In Islam, Hamsa is known as the Hand of Fatima or Eye of Fatima. The Fatima refers to Fatima Zahra, the daughter of Mohammad, the prophet of Islam. According to the legend, Fatima was stirring hot milk, when her husband Ali suddenly came in with another woman. Fatima was so overwhelmed that her the spoon fell into the stew and Fatima kept on stirring using her own hand.
The hand of Fatima has turned thus into a symbol of faith and tolerance. The tear that Fatima shed has worn the image of the eye. The eye is also believed to fight bad luck and often fixed at the middle of the Hamsa.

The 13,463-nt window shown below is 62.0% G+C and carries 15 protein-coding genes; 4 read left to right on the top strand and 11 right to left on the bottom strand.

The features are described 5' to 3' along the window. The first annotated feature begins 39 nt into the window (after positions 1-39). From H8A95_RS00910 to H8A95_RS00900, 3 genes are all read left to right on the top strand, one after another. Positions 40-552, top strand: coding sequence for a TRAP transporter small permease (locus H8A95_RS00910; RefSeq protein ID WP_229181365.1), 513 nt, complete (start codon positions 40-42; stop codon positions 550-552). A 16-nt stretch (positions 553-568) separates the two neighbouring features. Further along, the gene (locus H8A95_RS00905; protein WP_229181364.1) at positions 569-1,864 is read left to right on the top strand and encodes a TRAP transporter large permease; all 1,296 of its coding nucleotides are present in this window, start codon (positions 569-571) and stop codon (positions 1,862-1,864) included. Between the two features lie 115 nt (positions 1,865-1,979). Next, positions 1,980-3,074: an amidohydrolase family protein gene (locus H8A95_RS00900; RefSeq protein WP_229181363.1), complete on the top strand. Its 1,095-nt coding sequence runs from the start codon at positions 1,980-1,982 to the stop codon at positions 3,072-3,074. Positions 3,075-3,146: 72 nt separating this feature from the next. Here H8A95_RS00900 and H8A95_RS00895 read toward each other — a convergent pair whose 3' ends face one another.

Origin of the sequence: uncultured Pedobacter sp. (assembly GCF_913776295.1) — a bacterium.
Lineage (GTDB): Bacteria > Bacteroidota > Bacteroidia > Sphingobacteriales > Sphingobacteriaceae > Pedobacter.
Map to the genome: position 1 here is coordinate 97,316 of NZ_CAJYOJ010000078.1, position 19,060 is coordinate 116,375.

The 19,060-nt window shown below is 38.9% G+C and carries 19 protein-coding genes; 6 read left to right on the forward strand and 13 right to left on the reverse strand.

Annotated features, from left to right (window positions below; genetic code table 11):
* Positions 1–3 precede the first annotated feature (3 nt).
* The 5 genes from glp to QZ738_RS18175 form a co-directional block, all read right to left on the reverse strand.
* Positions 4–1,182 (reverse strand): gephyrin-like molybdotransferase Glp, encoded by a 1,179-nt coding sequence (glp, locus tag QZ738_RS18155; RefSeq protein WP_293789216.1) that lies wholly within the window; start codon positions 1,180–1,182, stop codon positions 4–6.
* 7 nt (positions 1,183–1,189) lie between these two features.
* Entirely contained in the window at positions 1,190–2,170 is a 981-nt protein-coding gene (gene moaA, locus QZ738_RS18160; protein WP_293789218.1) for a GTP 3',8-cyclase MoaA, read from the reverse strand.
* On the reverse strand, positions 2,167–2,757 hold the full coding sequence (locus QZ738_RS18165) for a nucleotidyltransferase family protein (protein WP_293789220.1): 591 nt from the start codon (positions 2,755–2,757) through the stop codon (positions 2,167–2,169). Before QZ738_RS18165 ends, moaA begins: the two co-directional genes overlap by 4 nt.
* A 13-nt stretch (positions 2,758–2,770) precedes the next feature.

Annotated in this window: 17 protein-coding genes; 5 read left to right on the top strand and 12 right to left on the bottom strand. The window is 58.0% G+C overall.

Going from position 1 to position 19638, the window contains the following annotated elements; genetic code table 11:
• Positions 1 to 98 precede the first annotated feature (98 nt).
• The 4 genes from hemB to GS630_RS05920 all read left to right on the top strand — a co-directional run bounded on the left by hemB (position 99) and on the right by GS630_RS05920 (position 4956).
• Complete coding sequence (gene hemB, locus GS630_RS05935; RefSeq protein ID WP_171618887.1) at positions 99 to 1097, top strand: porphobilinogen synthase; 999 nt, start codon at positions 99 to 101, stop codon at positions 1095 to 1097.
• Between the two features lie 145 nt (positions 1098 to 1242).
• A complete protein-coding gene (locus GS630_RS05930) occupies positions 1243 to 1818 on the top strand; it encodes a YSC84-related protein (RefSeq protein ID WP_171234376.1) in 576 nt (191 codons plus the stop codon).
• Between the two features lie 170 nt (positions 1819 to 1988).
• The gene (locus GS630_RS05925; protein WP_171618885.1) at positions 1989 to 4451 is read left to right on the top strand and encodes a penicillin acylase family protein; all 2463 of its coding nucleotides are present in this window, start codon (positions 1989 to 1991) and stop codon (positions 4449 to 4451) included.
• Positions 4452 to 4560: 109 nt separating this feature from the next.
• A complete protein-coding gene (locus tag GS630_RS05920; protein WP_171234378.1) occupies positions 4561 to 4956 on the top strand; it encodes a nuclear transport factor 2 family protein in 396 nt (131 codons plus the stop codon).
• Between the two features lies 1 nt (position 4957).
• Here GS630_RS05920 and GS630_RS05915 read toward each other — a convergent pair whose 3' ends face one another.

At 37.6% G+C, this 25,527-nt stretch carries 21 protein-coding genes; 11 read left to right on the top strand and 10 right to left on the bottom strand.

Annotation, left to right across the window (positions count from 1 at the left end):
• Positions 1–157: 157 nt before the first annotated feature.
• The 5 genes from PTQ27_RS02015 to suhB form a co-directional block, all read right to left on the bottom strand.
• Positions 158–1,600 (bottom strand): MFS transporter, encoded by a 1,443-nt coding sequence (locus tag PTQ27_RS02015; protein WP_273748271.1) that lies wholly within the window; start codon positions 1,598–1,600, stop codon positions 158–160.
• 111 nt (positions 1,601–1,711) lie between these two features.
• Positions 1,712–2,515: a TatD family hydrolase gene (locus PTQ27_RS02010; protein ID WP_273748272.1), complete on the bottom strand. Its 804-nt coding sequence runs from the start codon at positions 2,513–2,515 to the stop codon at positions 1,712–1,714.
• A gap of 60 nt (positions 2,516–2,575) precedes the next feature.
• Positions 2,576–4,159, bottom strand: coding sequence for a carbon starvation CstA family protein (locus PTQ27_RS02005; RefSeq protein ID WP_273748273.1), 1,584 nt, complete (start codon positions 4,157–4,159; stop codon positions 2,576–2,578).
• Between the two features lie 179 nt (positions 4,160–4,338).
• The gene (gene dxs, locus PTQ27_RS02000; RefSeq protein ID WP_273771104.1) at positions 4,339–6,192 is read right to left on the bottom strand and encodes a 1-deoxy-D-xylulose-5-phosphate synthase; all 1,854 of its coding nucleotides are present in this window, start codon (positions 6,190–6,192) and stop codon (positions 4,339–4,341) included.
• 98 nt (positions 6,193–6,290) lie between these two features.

In Judaism, the symbol bears no connotation to Islam but is used for the same purpose – an amulet against the evil eye. In Jewish tradition, the Hamsa Hand is believed to help banish evil or any negative energy and bless its owners with luck and good fortune.
The Hebrew commonly keeps the Semitic name, Hamsa, but it is also known by its alternative names, Hamesh hand (like hama in Arabic , means five), Miriam’s hand or the hand of God. Miriam is the older sister of Moses and Aaron, and has a significant role in the story of Exodus. Kabbalists see the five fingers as representing the five books of the Torah.